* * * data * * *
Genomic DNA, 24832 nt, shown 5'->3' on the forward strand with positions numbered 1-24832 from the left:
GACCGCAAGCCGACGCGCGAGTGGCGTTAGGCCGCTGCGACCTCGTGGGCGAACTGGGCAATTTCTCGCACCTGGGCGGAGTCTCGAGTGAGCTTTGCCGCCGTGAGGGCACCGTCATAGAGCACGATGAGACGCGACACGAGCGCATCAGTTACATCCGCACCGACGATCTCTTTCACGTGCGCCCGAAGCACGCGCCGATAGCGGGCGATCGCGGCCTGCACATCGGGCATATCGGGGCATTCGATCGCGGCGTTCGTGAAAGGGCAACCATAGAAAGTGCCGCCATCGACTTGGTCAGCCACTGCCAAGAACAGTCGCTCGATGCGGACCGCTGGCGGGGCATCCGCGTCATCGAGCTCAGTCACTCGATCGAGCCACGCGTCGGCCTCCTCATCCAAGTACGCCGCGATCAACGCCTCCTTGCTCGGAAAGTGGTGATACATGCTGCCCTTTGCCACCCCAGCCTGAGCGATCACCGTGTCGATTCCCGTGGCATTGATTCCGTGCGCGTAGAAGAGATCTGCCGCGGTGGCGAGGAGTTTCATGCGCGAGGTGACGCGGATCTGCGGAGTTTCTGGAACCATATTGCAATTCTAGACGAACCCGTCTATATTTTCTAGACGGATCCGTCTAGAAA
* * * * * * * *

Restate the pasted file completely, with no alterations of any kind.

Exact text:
Genomic DNA, 24832 nt, shown 5'->3' on the forward strand with positions numbered 1-24832 from the left:
GACCGCAAGCCGACGCGCGAGTGGCGTTAGGCCGCTGCGACCTCGTGGGCGAACTGGGCAATTTCTCGCACCTGGGCGGAGTCTCGAGTGAGCTTTGCCGCCGTGAGGGCACCGTCATAGAGCACGATGAGACGCGACACGAGCGCATCAGTTACATCCGCACCGACGATCTCTTTCACGTGCGCCCGAAGCACGCGCCGATAGCGGGCGATCGCGGCCTGCACATCGGGCATATCGGGGCATTCGATCGCGGCGTTCGTGAAAGGGCAACCATAGAAAGTGCCGCCATCGACTTGGTCAGCCACTGCCAAGAACAGTCGCTCGATGCGGACCGCTGGCGGGGCATCCGCGTCATCGAGCTCAGTCACTCGATCGAGCCACGCGTCGGCCTCCTCATCCAAGTACGCCGCGATCAACGCCTCCTTGCTCGGAAAGTGGTGATACATGCTGCCCTTTGCCACCCCAGCCTGAGCGATCACCGTGTCGATTCCCGTGGCATTGATTCCGTGCGCGTAGAAGAGATCTGCCGCGGTGGCGAGGAGTTTCATGCGCGAGGTGACGCGGATCTGCGGAGTTTCTGGAACCATATTGCAATTCTAGACGAACCCGTCTATATTTTCTAGACGGATCCGTCTAGAAA